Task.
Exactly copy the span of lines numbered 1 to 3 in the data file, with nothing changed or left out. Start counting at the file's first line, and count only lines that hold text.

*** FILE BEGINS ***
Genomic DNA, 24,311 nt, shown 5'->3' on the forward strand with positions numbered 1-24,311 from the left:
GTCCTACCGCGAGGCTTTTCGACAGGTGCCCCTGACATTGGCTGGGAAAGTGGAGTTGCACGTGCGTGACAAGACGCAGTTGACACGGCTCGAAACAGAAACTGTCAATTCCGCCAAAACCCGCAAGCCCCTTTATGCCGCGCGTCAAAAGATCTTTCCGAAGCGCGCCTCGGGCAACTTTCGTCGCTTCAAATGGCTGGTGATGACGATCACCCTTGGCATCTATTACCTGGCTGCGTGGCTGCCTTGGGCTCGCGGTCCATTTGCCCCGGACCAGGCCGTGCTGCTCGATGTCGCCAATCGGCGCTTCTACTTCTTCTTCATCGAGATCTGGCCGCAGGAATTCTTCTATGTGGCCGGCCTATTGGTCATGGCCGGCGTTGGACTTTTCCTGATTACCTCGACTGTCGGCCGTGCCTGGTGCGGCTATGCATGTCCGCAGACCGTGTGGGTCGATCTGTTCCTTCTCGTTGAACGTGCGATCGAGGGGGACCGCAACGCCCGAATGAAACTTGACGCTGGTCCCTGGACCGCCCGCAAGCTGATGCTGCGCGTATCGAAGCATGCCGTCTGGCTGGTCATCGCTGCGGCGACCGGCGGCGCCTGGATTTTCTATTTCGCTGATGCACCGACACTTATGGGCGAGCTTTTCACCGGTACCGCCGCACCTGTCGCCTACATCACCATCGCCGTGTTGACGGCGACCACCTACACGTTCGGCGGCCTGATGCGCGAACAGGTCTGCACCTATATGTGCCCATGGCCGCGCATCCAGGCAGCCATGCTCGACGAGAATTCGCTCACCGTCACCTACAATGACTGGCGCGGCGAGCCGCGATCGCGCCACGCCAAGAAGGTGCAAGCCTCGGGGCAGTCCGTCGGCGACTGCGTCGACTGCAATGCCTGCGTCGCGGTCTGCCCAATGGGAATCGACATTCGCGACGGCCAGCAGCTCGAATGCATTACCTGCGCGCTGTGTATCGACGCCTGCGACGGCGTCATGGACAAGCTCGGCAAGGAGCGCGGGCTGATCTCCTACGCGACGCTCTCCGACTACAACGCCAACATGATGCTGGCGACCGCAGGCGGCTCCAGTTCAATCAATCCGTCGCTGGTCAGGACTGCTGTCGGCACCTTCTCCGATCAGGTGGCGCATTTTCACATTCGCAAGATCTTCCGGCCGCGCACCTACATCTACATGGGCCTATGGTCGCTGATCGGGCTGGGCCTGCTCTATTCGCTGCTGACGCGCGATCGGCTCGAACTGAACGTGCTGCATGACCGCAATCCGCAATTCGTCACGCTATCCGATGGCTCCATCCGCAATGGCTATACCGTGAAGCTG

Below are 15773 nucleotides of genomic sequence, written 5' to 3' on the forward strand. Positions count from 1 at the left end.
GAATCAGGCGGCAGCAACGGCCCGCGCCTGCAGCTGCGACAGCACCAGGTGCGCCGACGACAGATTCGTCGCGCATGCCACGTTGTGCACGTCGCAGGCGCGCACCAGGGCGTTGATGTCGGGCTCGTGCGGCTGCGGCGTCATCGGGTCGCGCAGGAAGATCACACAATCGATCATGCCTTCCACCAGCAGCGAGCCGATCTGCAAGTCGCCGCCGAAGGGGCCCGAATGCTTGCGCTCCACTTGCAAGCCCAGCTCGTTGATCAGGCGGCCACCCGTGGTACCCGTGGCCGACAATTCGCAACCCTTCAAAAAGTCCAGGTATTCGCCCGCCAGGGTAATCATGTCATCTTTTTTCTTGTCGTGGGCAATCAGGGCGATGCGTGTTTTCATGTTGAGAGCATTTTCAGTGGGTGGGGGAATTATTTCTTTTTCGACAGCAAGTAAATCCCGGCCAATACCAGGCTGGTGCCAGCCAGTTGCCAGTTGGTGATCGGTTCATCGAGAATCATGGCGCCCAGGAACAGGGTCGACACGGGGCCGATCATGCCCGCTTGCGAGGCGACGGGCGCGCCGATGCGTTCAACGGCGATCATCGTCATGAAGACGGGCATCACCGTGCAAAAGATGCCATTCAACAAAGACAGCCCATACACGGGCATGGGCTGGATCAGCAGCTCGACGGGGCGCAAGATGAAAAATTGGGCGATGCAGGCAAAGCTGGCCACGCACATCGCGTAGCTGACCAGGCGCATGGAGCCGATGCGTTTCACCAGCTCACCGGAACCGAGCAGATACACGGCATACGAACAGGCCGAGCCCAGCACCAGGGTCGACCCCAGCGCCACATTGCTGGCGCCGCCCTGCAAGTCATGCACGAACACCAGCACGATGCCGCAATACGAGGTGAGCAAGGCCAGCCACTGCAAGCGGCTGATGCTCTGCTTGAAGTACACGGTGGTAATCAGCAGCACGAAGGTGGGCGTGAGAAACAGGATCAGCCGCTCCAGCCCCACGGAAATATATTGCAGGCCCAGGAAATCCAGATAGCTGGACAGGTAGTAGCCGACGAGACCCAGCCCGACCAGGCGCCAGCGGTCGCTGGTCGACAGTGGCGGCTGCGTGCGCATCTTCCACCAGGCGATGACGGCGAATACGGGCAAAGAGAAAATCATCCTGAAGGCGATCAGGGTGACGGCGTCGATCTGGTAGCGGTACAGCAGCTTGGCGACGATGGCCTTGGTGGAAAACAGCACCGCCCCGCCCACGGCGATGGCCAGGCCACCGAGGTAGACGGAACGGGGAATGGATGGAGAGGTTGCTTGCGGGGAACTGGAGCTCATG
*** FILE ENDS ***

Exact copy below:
Genomic DNA, 24,311 nt, shown 5'->3' on the forward strand with positions numbered 1-24,311 from the left:
GTCCTACCGCGAGGCTTTTCGACAGGTGCCCCTGACATTGGCTGGGAAAGTGGAGTTGCACGTGCGTGACAAGACGCAGTTGACACGGCTCGAAACAGAAACTGTCAATTCCGCCAAAACCCGCAAGCCCCTTTATGCCGCGCGTCAAAAGATCTTTCCGAAGCGCGCCTCGGGCAACTTTCGTCGCTTCAAATGGCTGGTGATGACGATCACCCTTGGCATCTATTACCTGGCTGCGTGGCTGCCTTGGGCTCGCGGTCCATTTGCCCCGGACCAGGCCGTGCTGCTCGATGTCGCCAATCGGCGCTTCTACTTCTTCTTCATCGAGATCTGGCCGCAGGAATTCTTCTATGTGGCCGGCCTATTGGTCATGGCCGGCGTTGGACTTTTCCTGATTACCTCGACTGTCGGCCGTGCCTGGTGCGGCTATGCATGTCCGCAGACCGTGTGGGTCGATCTGTTCCTTCTCGTTGAACGTGCGATCGAGGGGGACCGCAACGCCCGAATGAAACTTGACGCTGGTCCCTGGACCGCCCGCAAGCTGATGCTGCGCGTATCGAAGCATGCCGTCTGGCTGGTCATCGCTGCGGCGACCGGCGGCGCCTGGATTTTCTATTTCGCTGATGCACCGACACTTATGGGCGAGCTTTTCACCGGTACCGCCGCACCTGTCGCCTACATCACCATCGCCGTGTTGACGGCGACCACCTACACGTTCGGCGGCCTGATGCGCGAACAGGTCTGCACCTATATGTGCCCATGGCCGCGCATCCAGGCAGCCATGCTCGACGAGAATTCGCTCACCGTCACCTACAATGACTGGCGCGGCGAGCCGCGATCGCGCCACGCCAAGAAGGTGCAAGCCTCGGGGCAGTCCGTCGGCGACTGCGTCGACTGCAATGCCTGCGTCGCGGTCTGCCCAATGGGAATCGACATTCGCGACGGCCAGCAGCTCGAATGCATTACCTGCGCGCTGTGTATCGACGCCTGCGACGGCGTCATGGACAAGCTCGGCAAGGAGCGCGGGCTGATCTCCTACGCGACGCTCTCCGACTACAACGCCAACATGATGCTGGCGACCGCAGGCGGCTCCAGTTCAATCAATCCGTCGCTGGTCAGGACTGCTGTCGGCACCTTCTCCGATCAGGTGGCGCATTTTCACATTCGCAAGATCTTCCGGCCGCGCACCTACATCTACATGGGCCTATGGTCGCTGATCGGGCTGGGCCTGCTCTATTCGCTGCTGACGCGCGATCGGCTCGAACTGAACGTGCTGCATGACCGCAATCCGCAATTCGTCACGCTATCCGATGGCTCCATCCGCAATGGCTATACCGTGAAGCTG

Below are 15773 nucleotides of genomic sequence, written 5' to 3' on the forward strand. Positions count from 1 at the left end.